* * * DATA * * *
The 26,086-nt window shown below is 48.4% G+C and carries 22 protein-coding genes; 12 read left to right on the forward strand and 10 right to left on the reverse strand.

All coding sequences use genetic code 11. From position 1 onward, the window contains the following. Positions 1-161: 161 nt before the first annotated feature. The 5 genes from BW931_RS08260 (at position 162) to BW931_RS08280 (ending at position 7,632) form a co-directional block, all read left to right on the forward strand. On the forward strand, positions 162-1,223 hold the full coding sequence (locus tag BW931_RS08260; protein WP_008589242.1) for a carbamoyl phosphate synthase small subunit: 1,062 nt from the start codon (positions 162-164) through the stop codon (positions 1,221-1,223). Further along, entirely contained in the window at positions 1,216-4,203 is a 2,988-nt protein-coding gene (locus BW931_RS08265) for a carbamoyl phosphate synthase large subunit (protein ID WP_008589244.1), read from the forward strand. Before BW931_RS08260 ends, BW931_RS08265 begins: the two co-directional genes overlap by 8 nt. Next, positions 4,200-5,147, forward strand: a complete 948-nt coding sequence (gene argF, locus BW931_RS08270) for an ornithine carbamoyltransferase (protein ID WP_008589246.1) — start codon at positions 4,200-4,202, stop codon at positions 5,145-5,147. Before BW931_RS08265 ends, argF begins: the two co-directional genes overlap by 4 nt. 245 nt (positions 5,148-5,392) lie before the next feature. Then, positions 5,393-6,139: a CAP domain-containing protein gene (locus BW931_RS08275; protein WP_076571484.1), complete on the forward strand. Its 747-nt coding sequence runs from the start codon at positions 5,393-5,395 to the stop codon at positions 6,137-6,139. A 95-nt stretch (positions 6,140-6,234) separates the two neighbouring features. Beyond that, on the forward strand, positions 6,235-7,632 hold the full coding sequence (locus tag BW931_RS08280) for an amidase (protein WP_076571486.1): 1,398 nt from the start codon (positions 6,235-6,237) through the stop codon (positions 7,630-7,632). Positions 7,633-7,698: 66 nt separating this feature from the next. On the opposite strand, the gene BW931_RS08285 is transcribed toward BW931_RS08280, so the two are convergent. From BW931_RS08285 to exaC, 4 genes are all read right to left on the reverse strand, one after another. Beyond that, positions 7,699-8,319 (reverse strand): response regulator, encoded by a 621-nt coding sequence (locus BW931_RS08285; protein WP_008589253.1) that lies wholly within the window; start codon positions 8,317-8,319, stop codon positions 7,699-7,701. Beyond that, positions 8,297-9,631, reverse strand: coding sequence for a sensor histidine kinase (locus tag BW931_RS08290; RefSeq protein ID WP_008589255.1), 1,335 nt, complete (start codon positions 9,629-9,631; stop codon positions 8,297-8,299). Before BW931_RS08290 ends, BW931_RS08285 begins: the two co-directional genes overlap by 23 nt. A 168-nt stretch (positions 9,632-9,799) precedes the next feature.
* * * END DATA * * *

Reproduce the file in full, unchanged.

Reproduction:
The 26,086-nt window shown below is 48.4% G+C and carries 22 protein-coding genes; 12 read left to right on the forward strand and 10 right to left on the reverse strand.

All coding sequences use genetic code 11. From position 1 onward, the window contains the following. Positions 1-161: 161 nt before the first annotated feature. The 5 genes from BW931_RS08260 (at position 162) to BW931_RS08280 (ending at position 7,632) form a co-directional block, all read left to right on the forward strand. On the forward strand, positions 162-1,223 hold the full coding sequence (locus tag BW931_RS08260; protein WP_008589242.1) for a carbamoyl phosphate synthase small subunit: 1,062 nt from the start codon (positions 162-164) through the stop codon (positions 1,221-1,223). Further along, entirely contained in the window at positions 1,216-4,203 is a 2,988-nt protein-coding gene (locus BW931_RS08265) for a carbamoyl phosphate synthase large subunit (protein ID WP_008589244.1), read from the forward strand. Before BW931_RS08260 ends, BW931_RS08265 begins: the two co-directional genes overlap by 8 nt. Next, positions 4,200-5,147, forward strand: a complete 948-nt coding sequence (gene argF, locus BW931_RS08270) for an ornithine carbamoyltransferase (protein ID WP_008589246.1) — start codon at positions 4,200-4,202, stop codon at positions 5,145-5,147. Before BW931_RS08265 ends, argF begins: the two co-directional genes overlap by 4 nt. 245 nt (positions 5,148-5,392) lie before the next feature. Then, positions 5,393-6,139: a CAP domain-containing protein gene (locus BW931_RS08275; protein WP_076571484.1), complete on the forward strand. Its 747-nt coding sequence runs from the start codon at positions 5,393-5,395 to the stop codon at positions 6,137-6,139. A 95-nt stretch (positions 6,140-6,234) separates the two neighbouring features. Beyond that, on the forward strand, positions 6,235-7,632 hold the full coding sequence (locus tag BW931_RS08280) for an amidase (protein WP_076571486.1): 1,398 nt from the start codon (positions 6,235-6,237) through the stop codon (positions 7,630-7,632). Positions 7,633-7,698: 66 nt separating this feature from the next. On the opposite strand, the gene BW931_RS08285 is transcribed toward BW931_RS08280, so the two are convergent. From BW931_RS08285 to exaC, 4 genes are all read right to left on the reverse strand, one after another. Beyond that, positions 7,699-8,319 (reverse strand): response regulator, encoded by a 621-nt coding sequence (locus BW931_RS08285; protein WP_008589253.1) that lies wholly within the window; start codon positions 8,317-8,319, stop codon positions 7,699-7,701. Beyond that, positions 8,297-9,631, reverse strand: coding sequence for a sensor histidine kinase (locus tag BW931_RS08290; RefSeq protein ID WP_008589255.1), 1,335 nt, complete (start codon positions 9,629-9,631; stop codon positions 8,297-8,299). Before BW931_RS08290 ends, BW931_RS08285 begins: the two co-directional genes overlap by 23 nt. A 168-nt stretch (positions 9,632-9,799) precedes the next feature.